A Prayer for Owen Meany a review by Judy Robb

Is it possible to know one’s own fate? How might the conflicting forces of faith and doubt play out in life? What is the nature of friendship?   These are some of the questions woven into Pacific Theatre’s current production of “A Prayer for Owen Meany”, adapted from Simon Bent from a novel by John Irving and directed by Ian Farthing.


An interesting set design prepares the audience for the complexity to follow. A basketball hoop and huge chair occupy one corner, a comfortable living room fills another section, while the residence of the Meany family is ensconced in the shadows.


The play begins with a quote, taken directly from the novel and spoken by Owen’s lifelong friend, John Wheelwright (Tariq Leslie): “I am doomed to remember a boy with a wrecked voice. Not because of his voice, or because he was the smallest person I ever knew, or even because he was the instrument of my mother’s death, but because he is the reason I believe in God. I am a Christian because of Owen Meany”.

Gabriel Carter and Kim Steger.

Owen (Chris Lam) is, indeed, a small person with a wrecked voice, but he is large in his beliefs and ability to express them. He believes unwaveringly in God, and that God speaks to him personally. Owen says he is “God’s instrument”, that he knows his mission and knows exactly when (and under what circumstances) he will die.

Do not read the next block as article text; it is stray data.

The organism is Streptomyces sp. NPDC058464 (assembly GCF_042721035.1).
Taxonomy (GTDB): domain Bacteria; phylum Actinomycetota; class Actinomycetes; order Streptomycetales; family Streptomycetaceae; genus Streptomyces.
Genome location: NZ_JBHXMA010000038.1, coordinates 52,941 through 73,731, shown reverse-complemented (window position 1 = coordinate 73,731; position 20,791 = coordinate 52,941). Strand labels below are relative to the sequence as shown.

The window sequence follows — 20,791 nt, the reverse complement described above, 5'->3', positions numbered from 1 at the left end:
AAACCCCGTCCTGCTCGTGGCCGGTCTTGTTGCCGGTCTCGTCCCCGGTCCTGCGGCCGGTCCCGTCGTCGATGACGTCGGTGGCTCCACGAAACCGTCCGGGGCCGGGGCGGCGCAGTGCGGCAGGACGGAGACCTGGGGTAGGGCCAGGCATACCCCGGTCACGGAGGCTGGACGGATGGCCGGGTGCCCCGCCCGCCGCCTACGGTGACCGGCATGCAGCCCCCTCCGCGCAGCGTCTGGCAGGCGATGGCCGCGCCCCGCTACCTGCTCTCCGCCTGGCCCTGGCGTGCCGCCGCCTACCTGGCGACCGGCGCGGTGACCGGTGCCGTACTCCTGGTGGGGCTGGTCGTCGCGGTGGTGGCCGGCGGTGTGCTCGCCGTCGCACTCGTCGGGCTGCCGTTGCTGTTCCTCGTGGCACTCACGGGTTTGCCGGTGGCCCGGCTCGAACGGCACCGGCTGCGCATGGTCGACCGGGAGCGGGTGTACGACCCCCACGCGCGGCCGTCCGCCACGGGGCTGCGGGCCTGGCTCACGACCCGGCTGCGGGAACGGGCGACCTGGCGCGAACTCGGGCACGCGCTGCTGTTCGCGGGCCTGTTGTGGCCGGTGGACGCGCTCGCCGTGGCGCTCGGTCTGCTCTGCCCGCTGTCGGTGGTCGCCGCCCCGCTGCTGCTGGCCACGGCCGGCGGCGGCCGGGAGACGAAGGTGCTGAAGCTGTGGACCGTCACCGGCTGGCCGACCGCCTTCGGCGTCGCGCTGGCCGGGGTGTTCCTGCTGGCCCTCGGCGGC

Owen’s insistence on speaking the truth as he sees it results in several humorous scenes. The night before John’s mother’s wedding, Owen tells John that she has “the best breasts in town”. Later, Owen is being interviewed by a number of adults attached to his school. His responses to their questions are forthright – and extremely entertaining to everyone except the officials questioning him.  The attempts of the adults to do the casting for the annual Nativity play was almost slapstick in nature.


Through it all, John is by his side. The two support one another in a variety of ways, one of which is “the shot”, a complicated two person basketball maneuver which results in Owen’s sinking a basket. As is often the case in this play, “the shot” becomes pivotal later on.

Chris Lam and Riley Davis.

The audience quickly becomes immersed in “Owen Meany”.   Scenes change rapidly, intermingling the present and the future, the serious and lighter side of the characters’ lives, and the historical context in which it occurs. Many of the actors play more than one role, and all are very effective in each of them. The lighting is subtle, almost acting as a character itself as it highlights particular characters or scenes.   The costumes are attention getters, perfect for their places in the action.

“A Prayer for Owen Meany” is well worth seeing and is playing at Pacific Theatre until February 9, 2019. For more information, visit: “pacifictheatre.org”.


Article:       Judy Robb

Photography: Zemekiss Photography


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